On the back of Craig Nova’s latest novel, The Informer, bold yellow letters claim that this is “a story of a time and place like our own.” Seeing as the book takes place in Berlin during the Weimar Republic of the 1930s, I cracked open the book a skeptic. As I became familiar with the characters—a female police officer, a prostitute and informer, a suspicious 16-year-old boy with a limp, and multiple communists and Nazis—I decided that someone really ought to tell the Crown Publishing Group that The Informer is not exactly a story of a time and place like our own; at least, I know that does not really describe my immediate world. However, once I had gotten through its 300-some pages and glanced again at the back cover, I thought that perhaps, like the novel itself, that tagline asks readers to think a little deeper.
The Informer is a complicated tale. It helps to have taken a history class, and the reader has to pay close attention to follow the plot line. The first half of the book was a struggle between feeling detached from the story and needing to read it through to even understand what was going on.
The novel begins with Gaelle, a desirable prostitute in Berlin known for her intriguing facial scar, and her pimp and friend Felix, a 16-year-old boy with a limp. One minor annoyance throughout the novel was that Nova did not make Felix a very convincing 16-year-old. I kept picturing him as a sketchy and disgruntled 30-something. The scene narrows in on Gaelle’s thoughts and fears; she believes she is going to be murdered for “informing.” We later learn that this means she is used by and using various political figures to find out information about the Communists and the Nazis, and then reporting that information to the opposite side for money and a false sense of security.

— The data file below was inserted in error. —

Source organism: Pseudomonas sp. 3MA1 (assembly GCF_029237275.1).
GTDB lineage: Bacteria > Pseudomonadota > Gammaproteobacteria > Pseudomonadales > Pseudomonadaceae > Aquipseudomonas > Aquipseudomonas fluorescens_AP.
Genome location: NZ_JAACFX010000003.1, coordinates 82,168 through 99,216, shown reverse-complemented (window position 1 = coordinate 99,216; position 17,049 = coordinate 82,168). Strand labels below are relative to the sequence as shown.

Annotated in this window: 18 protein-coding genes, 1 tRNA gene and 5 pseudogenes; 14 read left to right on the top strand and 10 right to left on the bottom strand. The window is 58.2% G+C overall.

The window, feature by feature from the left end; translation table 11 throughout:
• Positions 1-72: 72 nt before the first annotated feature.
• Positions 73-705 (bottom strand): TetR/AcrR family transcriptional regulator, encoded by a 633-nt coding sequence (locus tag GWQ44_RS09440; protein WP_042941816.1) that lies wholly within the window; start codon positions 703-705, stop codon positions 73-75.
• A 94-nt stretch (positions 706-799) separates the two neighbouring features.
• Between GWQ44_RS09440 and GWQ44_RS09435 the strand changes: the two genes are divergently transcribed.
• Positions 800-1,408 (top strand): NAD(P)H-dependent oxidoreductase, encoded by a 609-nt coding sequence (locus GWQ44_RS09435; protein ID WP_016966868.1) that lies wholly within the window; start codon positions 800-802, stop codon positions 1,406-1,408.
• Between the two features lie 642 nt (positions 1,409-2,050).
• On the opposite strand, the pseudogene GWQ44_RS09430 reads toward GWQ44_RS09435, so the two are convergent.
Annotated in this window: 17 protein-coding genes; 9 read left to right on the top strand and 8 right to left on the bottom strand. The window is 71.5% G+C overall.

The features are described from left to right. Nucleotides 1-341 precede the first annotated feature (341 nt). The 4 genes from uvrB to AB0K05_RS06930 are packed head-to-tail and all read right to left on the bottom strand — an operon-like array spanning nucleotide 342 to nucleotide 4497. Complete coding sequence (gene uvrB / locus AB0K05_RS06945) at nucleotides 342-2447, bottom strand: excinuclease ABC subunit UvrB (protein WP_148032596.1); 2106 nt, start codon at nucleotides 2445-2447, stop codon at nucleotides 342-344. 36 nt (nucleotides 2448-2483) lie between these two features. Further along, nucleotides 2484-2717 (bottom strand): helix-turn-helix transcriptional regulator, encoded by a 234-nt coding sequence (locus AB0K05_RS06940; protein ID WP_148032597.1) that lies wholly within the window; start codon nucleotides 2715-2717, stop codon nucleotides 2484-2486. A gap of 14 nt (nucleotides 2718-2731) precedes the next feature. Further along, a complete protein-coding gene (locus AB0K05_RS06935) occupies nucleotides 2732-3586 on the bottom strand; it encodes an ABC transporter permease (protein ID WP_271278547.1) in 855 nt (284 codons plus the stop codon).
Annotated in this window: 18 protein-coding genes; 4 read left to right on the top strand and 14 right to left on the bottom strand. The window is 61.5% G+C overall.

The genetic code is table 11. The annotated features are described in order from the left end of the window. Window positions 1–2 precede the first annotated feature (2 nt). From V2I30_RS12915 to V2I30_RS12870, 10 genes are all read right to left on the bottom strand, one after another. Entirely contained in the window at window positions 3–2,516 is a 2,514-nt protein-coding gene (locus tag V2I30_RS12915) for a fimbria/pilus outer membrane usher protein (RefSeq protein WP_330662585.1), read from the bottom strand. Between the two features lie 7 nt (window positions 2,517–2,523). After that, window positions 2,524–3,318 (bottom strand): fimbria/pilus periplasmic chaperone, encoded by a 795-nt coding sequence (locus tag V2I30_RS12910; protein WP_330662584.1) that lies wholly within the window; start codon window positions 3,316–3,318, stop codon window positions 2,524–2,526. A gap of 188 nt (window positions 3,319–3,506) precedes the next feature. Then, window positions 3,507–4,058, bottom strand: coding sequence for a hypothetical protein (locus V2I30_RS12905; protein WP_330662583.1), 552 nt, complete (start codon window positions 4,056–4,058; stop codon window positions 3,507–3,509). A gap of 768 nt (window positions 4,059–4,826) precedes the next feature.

At the same time, the book follows Armina, a female police officer who is trying to find a serial killer who has been loose in the park murdering ladies of the night, like Gaelle herself. The stories begin to get closer as Armina tries to recruit Gaelle to help her with her case, and eventually they collide in a shocking and unexpected ending.
Overall, Nova has created a tale that is well-paced and full of action. The only disturbance was that his characters often seemed unconvincing and superficial. At least three of them have internal monologues in which they describe their overwhelming desire to love and be loved and how lonely they are, and Nova attempts to present these passages as genuine examples of character depth. Instead, they come off as unoriginal and flat. Felix, as mentioned before, is hard to imagine and relate to. This lack of character development also occurs with Gaelle’s eventual boyfriend, which makes their love seem unrealistic and unrelatable. This is very unsatisfying to the reader, especially considering Nova’s focus on establishing love as a central theme in the novel.
All this brings me back to the tagline, which claimed that The Informer relates to us a story of our own world. Even though the setting is completely different and the plot is considerably different from most people’s lives (especially college students), perhaps something within these pages does ring true: the theme of needing someone—whether it be someone to love, someone who loves you, someone to protect you from harm, or simply someone’s affection. Although Nova creates a fascinating description of the tension of politics, corruption, and morals, perhaps what he really wants to impress upon his readers is the universality of love and friendship.